Please use this identifier to cite or link to this item: http://hdl.handle.net/10125/68935

Coconut Lumber: An assessment of old and new approaches and methods of using coconut wood

Item Summary

Title:Coconut Lumber: An assessment of old and new approaches and methods of using coconut wood
Authors:Keanu, william Keli'i
Contributors:Despang, Martin (advisor)
Robertson, Ian (advisor)
Architecture (department)
Keywords:Architecture
Coconut mass timber
Coconut timber
Coconut wood
Wood Nailed Timber
Date Issued:2020
Publisher:University of Hawai'i at Manoa
Abstract:There is a shortage of locally produced building material and as a consequence, Hawaiʻi relies heavily on imported products. Import heavy societies face a continuous increase in shipping costs and the bill is passed on to the consumer. This is one of the major reasons Hawaiʻi is frequently labeled as one of the most expensive locations in the U.S. not only to build but also to purchase a home.
A locally available alternative to depending on imported timber for construction is coconut wood a building material that has been used by tropical civilizations for hundreds of years. Despite the fact that the coconut tree is lauded by many tropical civilizations as the tree of life by virtue of its abundance in resource yet, coconut wood has not been developed as a source of mainstream building material possibly due to a lack of serious study and application.
Recent advances in wood technology using laminated timber offer an opportunity to build in ways previously unattainable. Techniques applied in Cross Laminated Timber (CLT) and Nailed Laminated Timber (NLT) has been developed and accepted as methods that enhance lesser grade lumber through nailing and lamination. These processes produce a structurally sound material that has taken wood construction to new heights with the current tallest mass timber building reaching 18 stories. Recent design development of a pneumatic nail gun called Lignoloc that expels beech wood nails instead of metal provides an opportunity to consider nailing as a low technology construction method in humid climates where metal nails are subject to corrosion and other problems. As an answer to sustainable design Lignoloc is a potential game-changer in the mass timber industry.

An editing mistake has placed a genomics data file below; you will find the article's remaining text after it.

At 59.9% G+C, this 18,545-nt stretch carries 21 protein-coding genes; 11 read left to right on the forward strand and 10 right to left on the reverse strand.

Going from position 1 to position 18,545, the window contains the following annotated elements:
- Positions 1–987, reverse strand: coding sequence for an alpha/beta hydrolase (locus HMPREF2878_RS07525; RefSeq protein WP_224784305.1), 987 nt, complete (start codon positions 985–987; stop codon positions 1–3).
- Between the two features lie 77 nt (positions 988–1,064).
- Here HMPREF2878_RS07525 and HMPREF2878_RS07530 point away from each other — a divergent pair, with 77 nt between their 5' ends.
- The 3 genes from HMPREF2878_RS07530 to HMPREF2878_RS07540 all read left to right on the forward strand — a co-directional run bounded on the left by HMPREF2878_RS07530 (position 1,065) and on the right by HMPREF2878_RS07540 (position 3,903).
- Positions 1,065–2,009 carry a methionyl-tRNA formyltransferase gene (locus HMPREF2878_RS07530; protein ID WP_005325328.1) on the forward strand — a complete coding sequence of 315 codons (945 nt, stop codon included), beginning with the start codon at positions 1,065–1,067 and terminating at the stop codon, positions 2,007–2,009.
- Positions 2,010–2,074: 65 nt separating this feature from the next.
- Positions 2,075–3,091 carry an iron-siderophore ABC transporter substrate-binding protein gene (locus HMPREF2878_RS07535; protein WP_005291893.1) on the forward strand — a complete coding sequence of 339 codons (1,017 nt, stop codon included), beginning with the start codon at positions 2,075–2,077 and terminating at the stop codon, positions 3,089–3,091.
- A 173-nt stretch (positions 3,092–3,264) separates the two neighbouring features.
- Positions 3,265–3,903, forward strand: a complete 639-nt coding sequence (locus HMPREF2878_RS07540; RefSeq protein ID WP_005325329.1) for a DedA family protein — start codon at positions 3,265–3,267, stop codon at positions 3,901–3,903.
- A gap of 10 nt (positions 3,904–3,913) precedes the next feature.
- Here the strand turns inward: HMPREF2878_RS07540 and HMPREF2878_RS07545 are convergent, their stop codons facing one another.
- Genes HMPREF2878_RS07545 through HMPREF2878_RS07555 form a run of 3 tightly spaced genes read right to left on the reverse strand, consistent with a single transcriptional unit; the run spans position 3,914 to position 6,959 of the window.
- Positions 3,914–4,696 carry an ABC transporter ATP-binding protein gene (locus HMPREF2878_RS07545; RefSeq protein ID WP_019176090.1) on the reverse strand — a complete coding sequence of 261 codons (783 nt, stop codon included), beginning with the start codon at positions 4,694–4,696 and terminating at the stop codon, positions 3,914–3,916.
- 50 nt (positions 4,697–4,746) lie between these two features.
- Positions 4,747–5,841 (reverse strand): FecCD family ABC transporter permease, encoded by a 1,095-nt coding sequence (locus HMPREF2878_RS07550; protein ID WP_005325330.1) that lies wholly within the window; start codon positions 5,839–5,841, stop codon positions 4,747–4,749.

Once heavily used by tropical civilizations for shelter and seagoing transportation, coconut wood is a material that we can return to as a solution to many issues associated with sustainable design and limited local building resources. Through research and testing the purpose of this project will investigate if the synthesis of coconut wood and nail laminated timber methods can be a viable source of locally produced sustainable building material.
Pages/Duration:140 pages
URI:http://hdl.handle.net/10125/68935
Rights:All UHM dissertations and theses are protected by copyright. They may be viewed from this source for any purpose, but reproduction or distribution in any format is prohibited without written permission from the copyright owner.
Appears in Collections: D.ARCH. - Architecture


Please email libraryada-l@lists.hawaii.edu if you need this content in ADA-compliant format.

Items in ScholarSpace are protected by copyright, with all rights reserved, unless otherwise indicated.